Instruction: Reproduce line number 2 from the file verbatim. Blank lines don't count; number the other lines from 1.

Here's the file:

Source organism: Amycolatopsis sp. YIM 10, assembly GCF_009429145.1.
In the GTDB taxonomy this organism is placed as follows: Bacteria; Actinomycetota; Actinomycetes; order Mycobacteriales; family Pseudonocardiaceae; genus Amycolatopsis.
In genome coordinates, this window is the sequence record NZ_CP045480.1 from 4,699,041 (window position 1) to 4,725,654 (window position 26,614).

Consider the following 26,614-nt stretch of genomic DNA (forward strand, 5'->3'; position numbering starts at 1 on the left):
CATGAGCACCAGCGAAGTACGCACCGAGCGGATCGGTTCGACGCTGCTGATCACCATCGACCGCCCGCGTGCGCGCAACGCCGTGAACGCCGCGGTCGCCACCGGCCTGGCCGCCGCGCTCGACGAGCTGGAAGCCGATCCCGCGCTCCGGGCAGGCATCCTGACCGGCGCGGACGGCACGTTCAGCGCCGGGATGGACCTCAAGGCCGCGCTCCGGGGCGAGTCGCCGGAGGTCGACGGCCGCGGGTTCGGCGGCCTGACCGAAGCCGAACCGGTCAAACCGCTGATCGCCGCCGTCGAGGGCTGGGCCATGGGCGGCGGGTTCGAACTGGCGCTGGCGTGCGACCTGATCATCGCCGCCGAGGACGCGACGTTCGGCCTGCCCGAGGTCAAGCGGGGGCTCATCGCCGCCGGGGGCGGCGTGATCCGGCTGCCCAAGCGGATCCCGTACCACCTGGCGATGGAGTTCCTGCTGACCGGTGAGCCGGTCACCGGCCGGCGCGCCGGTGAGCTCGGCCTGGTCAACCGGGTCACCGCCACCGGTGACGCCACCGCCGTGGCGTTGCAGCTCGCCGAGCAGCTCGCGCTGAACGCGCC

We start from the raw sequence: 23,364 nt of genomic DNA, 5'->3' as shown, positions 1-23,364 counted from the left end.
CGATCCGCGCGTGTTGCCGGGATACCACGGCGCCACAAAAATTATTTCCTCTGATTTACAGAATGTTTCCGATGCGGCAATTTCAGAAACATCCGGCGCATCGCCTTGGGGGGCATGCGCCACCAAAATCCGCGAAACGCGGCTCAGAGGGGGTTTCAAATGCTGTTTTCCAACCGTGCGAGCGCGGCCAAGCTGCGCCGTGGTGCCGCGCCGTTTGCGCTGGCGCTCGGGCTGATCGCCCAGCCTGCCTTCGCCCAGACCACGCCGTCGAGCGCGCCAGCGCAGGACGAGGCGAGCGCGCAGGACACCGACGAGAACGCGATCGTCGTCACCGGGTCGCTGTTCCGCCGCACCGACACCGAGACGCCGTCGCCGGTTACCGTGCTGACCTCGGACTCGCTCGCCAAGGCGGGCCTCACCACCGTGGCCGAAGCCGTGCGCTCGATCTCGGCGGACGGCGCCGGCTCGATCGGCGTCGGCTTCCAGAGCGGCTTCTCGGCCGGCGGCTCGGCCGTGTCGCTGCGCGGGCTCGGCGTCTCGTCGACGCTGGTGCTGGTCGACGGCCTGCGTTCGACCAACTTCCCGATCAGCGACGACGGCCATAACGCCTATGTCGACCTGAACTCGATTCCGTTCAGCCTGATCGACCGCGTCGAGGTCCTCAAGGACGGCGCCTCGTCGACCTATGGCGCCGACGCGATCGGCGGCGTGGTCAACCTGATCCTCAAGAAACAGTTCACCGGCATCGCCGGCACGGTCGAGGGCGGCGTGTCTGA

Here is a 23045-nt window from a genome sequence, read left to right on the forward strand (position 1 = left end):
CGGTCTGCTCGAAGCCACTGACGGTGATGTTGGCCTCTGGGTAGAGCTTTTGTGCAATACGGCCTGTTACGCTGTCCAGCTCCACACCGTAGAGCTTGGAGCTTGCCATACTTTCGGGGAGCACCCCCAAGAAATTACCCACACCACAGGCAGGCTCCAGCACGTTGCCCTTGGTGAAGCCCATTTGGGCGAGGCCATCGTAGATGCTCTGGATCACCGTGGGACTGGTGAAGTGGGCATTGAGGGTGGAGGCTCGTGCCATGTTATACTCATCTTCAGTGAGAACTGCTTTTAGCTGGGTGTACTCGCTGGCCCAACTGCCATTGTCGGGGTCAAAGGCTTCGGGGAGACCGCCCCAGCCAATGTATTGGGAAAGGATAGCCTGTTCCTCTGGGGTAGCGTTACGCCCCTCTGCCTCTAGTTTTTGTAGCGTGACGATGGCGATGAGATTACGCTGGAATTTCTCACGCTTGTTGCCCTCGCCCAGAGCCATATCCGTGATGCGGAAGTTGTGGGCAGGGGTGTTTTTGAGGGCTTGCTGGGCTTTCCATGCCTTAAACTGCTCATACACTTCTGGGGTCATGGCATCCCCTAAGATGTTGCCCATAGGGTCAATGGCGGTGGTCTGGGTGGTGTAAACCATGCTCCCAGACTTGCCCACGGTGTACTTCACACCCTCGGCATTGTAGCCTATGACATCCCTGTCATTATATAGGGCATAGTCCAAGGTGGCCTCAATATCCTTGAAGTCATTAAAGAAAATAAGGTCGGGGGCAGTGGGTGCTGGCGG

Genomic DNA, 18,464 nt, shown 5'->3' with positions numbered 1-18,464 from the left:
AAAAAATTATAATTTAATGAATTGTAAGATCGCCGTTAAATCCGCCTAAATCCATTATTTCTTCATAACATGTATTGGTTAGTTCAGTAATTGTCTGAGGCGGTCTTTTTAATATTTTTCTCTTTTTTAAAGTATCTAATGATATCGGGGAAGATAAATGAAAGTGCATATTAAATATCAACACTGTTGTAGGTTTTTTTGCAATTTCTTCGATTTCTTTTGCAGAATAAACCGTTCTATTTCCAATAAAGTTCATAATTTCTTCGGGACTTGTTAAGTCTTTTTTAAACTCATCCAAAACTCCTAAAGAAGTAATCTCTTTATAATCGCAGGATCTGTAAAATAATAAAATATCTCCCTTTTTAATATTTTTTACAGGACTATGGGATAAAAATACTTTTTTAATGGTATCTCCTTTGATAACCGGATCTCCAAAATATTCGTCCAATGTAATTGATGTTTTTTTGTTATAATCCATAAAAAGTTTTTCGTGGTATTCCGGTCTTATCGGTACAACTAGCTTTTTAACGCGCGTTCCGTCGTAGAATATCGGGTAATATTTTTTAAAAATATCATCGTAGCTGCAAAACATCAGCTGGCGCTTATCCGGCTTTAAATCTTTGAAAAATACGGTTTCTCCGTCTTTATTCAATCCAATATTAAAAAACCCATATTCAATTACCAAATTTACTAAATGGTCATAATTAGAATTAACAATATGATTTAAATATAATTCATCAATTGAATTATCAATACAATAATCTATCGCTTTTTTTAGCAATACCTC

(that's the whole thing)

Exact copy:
In the GTDB taxonomy this organism is placed as follows: Bacteria; Actinomycetota; Actinomycetes; order Mycobacteriales; family Pseudonocardiaceae; genus Amycolatopsis.